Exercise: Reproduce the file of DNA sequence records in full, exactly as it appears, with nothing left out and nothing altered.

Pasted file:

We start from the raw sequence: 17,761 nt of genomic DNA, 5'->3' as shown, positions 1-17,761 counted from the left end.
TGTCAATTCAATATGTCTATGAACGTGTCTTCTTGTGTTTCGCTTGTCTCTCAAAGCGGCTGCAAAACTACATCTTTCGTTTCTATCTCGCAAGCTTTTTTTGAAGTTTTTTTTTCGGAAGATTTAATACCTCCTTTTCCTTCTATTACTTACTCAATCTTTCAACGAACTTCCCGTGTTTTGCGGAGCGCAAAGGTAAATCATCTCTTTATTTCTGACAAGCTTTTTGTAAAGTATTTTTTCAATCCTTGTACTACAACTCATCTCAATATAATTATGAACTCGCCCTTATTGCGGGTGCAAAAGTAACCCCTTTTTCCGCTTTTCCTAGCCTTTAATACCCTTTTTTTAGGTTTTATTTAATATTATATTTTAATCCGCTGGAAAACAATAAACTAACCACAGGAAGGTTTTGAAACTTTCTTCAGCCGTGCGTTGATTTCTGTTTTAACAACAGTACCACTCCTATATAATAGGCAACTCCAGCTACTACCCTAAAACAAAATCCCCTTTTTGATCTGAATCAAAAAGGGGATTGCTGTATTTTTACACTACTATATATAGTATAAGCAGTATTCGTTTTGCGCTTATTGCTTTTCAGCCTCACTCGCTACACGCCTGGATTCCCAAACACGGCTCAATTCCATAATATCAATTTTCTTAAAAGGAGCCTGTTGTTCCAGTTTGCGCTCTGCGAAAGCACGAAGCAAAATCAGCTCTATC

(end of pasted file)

We start from the raw sequence: 17,761 nt of genomic DNA, 5'->3' as shown, positions 1-17,761 counted from the left end.
TGTCAATTCAATATGTCTATGAACGTGTCTTCTTGTGTTTCGCTTGTCTCTCAAAGCGGCTGCAAAACTACATCTTTCGTTTCTATCTCGCAAGCTTTTTTTGAAGTTTTTTTTTCGGAAGATTTAATACCTCCTTTTCCTTCTATTACTTACTCAATCTTTCAACGAACTTCCCGTGTTTTGCGGAGCGCAAAGGTAAATCATCTCTTTATTTCTGACAAGCTTTTTGTAAAGTATTTTTTCAATCCTTGTACTACAACTCATCTCAATATAATTATGAACTCGCCCTTATTGCGGGTGCAAAAGTAACCCCTTTTTCCGCTTTTCCTAGCCTTTAATACCCTTTTTTTAGGTTTTATTTAATATTATATTTTAATCCGCTGGAAAACAATAAACTAACCACAGGAAGGTTTTGAAACTTTCTTCAGCCGTGCGTTGATTTCTGTTTTAACAACAGTACCACTCCTATATAATAGGCAACTCCAGCTACTACCCTAAAACAAAATCCCCTTTTTGATCTGAATCAAAAAGGGGATTGCTGTATTTTTACACTACTATATATAGTATAAGCAGTATTCGTTTTGCGCTTATTGCTTTTCAGCCTCACTCGCTACACGCCTGGATTCCCAAACACGGCTCAATTCCATAATATCAATTTTCTTAAAAGGAGCCTGTTGTTCCAGTTTGCGCTCTGCGAAAGCACGAAGCAAAATCAGCTCTATC